Acid reflux is commonly recognized by vomiting and lip licking and is an indication of a problem in a dog's gastrointestinal tract. Knowing what is potentially causing this issue and what can be done about it can help dog owners provide the best possible care for a dog with acid reflux.
What Is Acid Reflux?
Acid reflux is also known as gastroesophageal reflux and can occur in dogs when the contents of the stomach and intestines flows in the wrong direction. It is uncontrollable. A temporary opening of the sphincter leading from the esophagus to the stomach along with a reverse flow of the gastrointestinal system will cause a dog to vomit the contents of the stomach.
Signs of Acid Reflux in Dogs
- Vomiting bile
- Regurgitation of food
- Decreased appetite
- Pain while swallowing
- Lip Licking
- Restlessness at night
Unlike a dog that is sick, vomiting, and not feeling well, dogs with acid reflux may not act abnormally until the contents of their stomach suddenly appear.
A common sign of acid reflux in dogs is the vomiting of bile or regurgitation of undigested food shortly after being consumed. Bile is the yellow substance that is seen in an empty stomach. It usually passes through the stomach and into the intestines but if a dog has acid reflux it may come out the mouth.
Regurgitation of food can occur for other reasons, but some dogs with acid reflux will experience a reversal of the flow of stomach contents shortly after eating due to increased pressure on the muscle separating the stomach and esophagus. This causes the food to be spit back up or regurgitated. If this regurgitation continues to occur and a dog doesn't get the calories and nutrients from the food it is eating weight loss will occur.
Not all dogs with gastric reflux will vomit or regurgitate though. Some dogs will have much more subtle symptoms due to presence of stomach acid in the esophagus. These symptoms may include lip licking, teeth grinding, or restlessness and anxiety at night.
If left untreated for some time, chronic vomiting of bile can lead to inflammation of the esophagus called esophagitis. This can cause pain while swallowing and lead to an unwillingness to want to eat.
Causes of Acid Reflux
Acid reflux can be caused by a few things:
- Chronic vomiting: Sometimes dogs will develop long term vomiting from medications or a disease process. This can lead to acid reflux.
- Anesthesia: When a dog receives anesthetic drugs the gastroesophageal sphincter that normally prevents the stomach contents from going back up the esophagus relaxes. If a dog is positioned so that the head is below the stomach when it is under anesthesia these stomach contents may leak out.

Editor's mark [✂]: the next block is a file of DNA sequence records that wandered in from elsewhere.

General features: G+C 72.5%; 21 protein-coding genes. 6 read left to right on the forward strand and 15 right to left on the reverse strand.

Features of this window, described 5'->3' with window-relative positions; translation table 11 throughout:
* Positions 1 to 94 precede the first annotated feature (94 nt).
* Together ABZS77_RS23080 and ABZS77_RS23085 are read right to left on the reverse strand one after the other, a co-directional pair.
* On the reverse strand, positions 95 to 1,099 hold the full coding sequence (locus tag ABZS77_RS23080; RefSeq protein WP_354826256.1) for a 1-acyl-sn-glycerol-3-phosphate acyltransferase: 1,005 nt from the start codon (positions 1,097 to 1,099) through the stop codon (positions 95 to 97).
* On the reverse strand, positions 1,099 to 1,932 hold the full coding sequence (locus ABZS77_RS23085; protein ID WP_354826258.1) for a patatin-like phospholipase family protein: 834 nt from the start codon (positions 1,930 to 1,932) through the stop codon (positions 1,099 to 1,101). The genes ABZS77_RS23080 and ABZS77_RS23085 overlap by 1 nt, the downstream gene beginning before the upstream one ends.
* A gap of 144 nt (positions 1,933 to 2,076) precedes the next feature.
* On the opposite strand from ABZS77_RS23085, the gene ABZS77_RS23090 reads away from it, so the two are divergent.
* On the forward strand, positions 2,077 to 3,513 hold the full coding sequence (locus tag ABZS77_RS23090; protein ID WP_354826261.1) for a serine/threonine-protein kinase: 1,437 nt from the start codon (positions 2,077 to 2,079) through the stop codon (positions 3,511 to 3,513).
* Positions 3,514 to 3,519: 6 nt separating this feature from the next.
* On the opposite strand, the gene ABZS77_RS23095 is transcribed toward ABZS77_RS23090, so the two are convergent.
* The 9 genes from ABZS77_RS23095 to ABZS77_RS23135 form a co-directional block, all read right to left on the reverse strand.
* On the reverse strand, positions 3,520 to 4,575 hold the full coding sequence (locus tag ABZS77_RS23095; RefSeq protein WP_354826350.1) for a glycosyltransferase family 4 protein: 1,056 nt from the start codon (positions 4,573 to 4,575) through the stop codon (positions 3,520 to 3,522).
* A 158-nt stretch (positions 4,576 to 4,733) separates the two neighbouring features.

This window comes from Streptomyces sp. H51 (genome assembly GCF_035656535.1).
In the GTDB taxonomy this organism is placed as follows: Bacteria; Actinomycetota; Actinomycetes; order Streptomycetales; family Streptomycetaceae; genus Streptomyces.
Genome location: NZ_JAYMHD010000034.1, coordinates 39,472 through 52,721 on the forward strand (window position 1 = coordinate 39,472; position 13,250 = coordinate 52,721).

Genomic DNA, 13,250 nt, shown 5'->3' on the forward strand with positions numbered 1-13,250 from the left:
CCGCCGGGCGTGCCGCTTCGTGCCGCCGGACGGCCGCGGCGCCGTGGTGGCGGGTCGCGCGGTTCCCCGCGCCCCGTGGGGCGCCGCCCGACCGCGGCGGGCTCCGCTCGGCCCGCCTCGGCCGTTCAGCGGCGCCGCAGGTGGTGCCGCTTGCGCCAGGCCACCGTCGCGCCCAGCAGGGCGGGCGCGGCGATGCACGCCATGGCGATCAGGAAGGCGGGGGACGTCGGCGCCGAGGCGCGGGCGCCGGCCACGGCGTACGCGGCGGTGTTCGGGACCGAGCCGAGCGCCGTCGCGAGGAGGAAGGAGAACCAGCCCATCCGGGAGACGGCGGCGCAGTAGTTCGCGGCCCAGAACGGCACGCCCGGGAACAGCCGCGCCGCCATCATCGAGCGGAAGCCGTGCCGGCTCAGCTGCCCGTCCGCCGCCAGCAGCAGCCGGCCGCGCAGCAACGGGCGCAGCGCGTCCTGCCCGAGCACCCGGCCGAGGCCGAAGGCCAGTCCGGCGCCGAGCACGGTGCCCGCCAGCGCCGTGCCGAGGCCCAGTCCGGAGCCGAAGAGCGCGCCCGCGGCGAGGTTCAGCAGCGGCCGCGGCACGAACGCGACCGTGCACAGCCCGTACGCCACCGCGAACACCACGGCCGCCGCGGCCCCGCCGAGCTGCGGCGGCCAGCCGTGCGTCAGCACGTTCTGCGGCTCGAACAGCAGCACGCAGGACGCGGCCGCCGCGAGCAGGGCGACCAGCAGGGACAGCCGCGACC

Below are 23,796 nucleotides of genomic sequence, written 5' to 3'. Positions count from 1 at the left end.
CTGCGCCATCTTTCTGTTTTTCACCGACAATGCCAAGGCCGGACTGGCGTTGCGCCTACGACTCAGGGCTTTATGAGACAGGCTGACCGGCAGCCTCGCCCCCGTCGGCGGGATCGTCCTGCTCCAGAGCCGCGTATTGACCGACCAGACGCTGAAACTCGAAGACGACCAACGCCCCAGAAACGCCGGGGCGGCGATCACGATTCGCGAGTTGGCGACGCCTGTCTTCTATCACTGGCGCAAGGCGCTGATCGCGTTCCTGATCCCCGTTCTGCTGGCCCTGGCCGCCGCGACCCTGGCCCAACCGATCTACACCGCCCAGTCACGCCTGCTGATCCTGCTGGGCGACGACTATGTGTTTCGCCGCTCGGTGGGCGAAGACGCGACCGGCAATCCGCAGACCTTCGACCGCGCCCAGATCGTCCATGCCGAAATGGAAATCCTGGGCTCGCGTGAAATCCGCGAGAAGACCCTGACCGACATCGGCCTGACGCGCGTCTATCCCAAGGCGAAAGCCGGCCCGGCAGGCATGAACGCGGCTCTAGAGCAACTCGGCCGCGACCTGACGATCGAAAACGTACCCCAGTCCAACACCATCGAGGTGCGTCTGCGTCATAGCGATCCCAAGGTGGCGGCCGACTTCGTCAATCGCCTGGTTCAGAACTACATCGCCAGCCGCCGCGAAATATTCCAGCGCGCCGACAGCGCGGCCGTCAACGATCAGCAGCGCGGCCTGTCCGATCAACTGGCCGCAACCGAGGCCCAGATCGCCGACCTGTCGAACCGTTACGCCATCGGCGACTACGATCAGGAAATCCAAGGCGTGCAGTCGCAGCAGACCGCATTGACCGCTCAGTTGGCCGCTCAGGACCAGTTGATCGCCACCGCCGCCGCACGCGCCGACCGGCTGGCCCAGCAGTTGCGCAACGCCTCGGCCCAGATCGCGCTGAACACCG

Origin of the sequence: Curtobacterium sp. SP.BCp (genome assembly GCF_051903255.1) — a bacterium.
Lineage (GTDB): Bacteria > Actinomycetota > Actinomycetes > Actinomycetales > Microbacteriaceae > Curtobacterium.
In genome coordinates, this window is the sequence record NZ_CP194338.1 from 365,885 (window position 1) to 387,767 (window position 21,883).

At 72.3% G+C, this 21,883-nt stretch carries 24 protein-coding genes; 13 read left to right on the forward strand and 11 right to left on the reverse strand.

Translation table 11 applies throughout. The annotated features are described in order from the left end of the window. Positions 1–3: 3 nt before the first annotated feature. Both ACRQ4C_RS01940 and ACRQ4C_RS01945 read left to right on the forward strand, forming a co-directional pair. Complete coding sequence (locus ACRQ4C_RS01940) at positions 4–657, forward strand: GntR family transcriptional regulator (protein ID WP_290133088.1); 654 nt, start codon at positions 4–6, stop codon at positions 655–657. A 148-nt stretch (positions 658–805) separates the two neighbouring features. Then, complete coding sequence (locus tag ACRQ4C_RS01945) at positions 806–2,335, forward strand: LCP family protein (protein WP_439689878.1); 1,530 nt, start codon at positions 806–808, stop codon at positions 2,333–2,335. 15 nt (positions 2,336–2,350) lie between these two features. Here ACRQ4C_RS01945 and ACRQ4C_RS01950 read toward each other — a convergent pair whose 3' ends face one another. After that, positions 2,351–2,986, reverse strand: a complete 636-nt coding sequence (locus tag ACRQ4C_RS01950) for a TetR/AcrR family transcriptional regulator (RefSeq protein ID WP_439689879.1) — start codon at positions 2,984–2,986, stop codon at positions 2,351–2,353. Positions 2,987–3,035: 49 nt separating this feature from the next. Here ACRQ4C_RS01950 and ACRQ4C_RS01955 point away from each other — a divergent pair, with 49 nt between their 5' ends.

- Hiatal hernia: Also known as a diaphragmatic hernia, this defect is something that may increase the risk for a dog to develop acid reflux. Hiatal hernias occur when there is an opening in the diaphragm allowing part of the stomach, intestines, or liver to enter the chest cavity. Due to the abnormal positioning of the stomach this can result in acid reflux. A large hiatal hernia can often be seen on an X-ray but small hernias may be harder to see.
Diagnosing Acid Reflux in Dogs
It can be difficult to diagnose acid reflux since it isn't visible from the outside of a dog so a physical examination by a veterinarian doesn't usually find any abnormalities that would point to a diagnosis of acid reflux. A history of how the dog is acting at home, vomiting bile or regurgitating food, not wanting to eat, is exhibiting pain when swallowing by crying or whining, or is losing weight will aid a veterinarian in diagnosing this condition. Sometimes a dog experiences acid reflux while at the animal hospital so a veterinarian can see it first hand.
Endoscopy is the diagnostic tool of choice. This involves anesthesia and putting an endoscope into the esophagus so that the little camera can show the veterinarian what the lining of the esophagus looks like.
Treatment of Acid Reflux in Dogs
Medications and dietary restrictions are necessary to manage acid reflux but if it is caused by a hiatal hernia surgery will also be needed. Food is often restricted for a day or two and then a low-fat and low-protein food is fed in small, frequent intervals throughout the day. Except for surgery, treatment is usually managed by the dog owner at home.
Muenster, M. et al. Gastro-Oesophageal Reflux Disease In 20 Dogs (2012 To 2014). Journal Of Small Animal Practice, vol 58, no. 5, 2017, pp. 276-283. Wiley, doi:10.1111/jsap.12646
Rodríguez-Alarcón, CA et al. Gastroesophageal Reflux In Anesthetized Dogs: A Review. Revista Colombiana De Ciencias Pecuaria, vol 28, no. 2, 2015. Universidad De Antioquia, doi:10.17533/udea.rccp.v28n2a03
Esophagitis In Small Animals. Merck Veterinary Manual